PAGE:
Every Thursday cars fill the parking lot of Zion UMC on the south side of St. Louis. On Tuesdays cars line up down the street from New Covenant UMC. People are there for the same reason: to receive free food.
The food distribution is coordinated by Nourish Community, an organization that was originally part of the Missouri summer food program for school children. It adapted in May of 2020 to meet broader nutritional needs during the pandemic year-round. The United Methodist churches
are two of the 13 food distribution sites that Nourish Community has established.
“The need is ever-increasing,” said Nourish Community organizer Stacey Pugh. “We also try to provide people with PPE (personal protective equipment like masks and hand sanitizer), but we never have enough.”
Rev. Elsie Lisbeth Quintanilla-Perez is the pastor of the two churches. With congregations that are largely made up of retired people, she did not see a large increase in need among her church members due to the pandemic. That was not the case with her husband, Rev. Jose Marino Chacon Mayorga, who is pastor of the Spanish-language church, La Trinidad.
“We have a lot of people who work in restaurants, at hotels or clean houses, and many of those jobs were shut down during the pandemic,” Chacon said.
Chacon said previously much of the congregation has had difficulty relating to each other. They share the Spanish language, but they have different cultures because they are from various places in Mexico, Latin America and South America. But during the economic downturn, those differences fell away.
“In that moment, the church united as a family,” Chacon said. “They started really looking out for each other and checking in with each other, regardless of where they were from.”
Employment has improved some for people at La Trinidad, but economic recovery for the city has a long way to go.
On February 25, the couple started loading cars promptly at 4 p.m., as they do each week. Quintanilla and Chacon are both personally hands-on with the food distribution, preparing at the churches well in advance. Other volunteers start arriving just after 3 p.m. The first cars in line have already been there for an hour. They are hustling, with Chacon moving at a run much of the time, carrying three boxes or two bags of food.
“It’s a lot of work but it’s a blessing for many people,” he said.
Quintanilla works outside with volunteers preparing bags of food. They are organized and very efficient in their process, but the line doesn't get shorter. Cars keep arriving faster than they are leaving. Within a few minutes, 100 meals are gone. Within half an hour all 300 food boxes have been distributed. Cars are still in line.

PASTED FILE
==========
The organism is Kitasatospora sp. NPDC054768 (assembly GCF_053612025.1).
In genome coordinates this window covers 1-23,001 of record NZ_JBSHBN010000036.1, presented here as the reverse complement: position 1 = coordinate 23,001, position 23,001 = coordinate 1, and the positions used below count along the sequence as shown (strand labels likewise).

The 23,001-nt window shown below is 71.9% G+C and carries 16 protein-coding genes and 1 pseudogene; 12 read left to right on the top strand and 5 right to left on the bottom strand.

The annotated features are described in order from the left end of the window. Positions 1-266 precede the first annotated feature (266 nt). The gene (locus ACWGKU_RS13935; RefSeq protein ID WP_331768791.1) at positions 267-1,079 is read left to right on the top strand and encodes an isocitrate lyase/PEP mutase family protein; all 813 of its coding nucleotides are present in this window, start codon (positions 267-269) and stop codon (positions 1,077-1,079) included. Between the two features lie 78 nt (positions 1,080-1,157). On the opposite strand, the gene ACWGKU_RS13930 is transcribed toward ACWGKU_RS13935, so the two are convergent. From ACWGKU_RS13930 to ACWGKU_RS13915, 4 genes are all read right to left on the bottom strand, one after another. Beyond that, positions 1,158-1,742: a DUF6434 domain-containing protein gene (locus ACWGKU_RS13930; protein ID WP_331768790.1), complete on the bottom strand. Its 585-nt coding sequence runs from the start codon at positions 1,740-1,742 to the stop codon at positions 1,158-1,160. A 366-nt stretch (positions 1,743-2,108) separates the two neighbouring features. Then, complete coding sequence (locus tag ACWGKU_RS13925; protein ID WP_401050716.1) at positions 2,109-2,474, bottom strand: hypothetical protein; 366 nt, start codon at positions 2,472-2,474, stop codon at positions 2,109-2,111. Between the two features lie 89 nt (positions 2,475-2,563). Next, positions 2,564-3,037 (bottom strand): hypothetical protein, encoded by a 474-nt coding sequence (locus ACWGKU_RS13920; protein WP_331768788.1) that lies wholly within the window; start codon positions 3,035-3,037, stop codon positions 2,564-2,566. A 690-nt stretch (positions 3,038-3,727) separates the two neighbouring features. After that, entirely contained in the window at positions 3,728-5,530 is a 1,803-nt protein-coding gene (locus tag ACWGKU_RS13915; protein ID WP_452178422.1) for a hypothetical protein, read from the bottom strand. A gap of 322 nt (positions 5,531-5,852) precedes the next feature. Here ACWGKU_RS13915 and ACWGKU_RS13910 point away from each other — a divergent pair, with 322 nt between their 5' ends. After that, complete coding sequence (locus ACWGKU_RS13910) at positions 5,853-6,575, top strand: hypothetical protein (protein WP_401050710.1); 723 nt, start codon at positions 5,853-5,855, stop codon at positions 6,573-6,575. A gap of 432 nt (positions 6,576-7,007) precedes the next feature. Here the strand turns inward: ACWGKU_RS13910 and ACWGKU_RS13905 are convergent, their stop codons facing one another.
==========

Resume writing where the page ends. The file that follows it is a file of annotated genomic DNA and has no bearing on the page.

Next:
“When we run out of the food boxes from Nourish, we put together food bags from our food pantry here at Zion,” Quintanilla said. Several partner churches helped Zion stock the food pantry initially. Zion, New Covenant, Concord Trinity and Kirkwood continue to keep it stocked.
Janet Jackson is working with Quintanilla. She has been attending Zion for 17 years.
“When we moved here from the city, we were looking for a church, and we were welcomed here by this man named Joe who was the nicest, most welcoming person you ever met,” she said. “He was so welcoming that we’re still here.”
They were joined by Julie Bagsby. Bagsby lives nearby, and when she heard the church was doing food distributions she came to volunteer. She is there every Thursday now, and has been coming back on Sundays.
“I used to be a Methodist, then I became a Catholic, but I’ve started attending here now,” she said.
Volunteers also come from Concord Trinity, The Connexion and The Gathering United Methodist churches. The National Guard sends a few troops to help with each food distribution as well.
Each family gets a box with five lunches, a gallon of milk and fresh fruit. The meal kit is put together to feed a child for seven days, and the amount of food someone receives is based on the number of people in the family. There is no eligibility requirement or proof of income or address.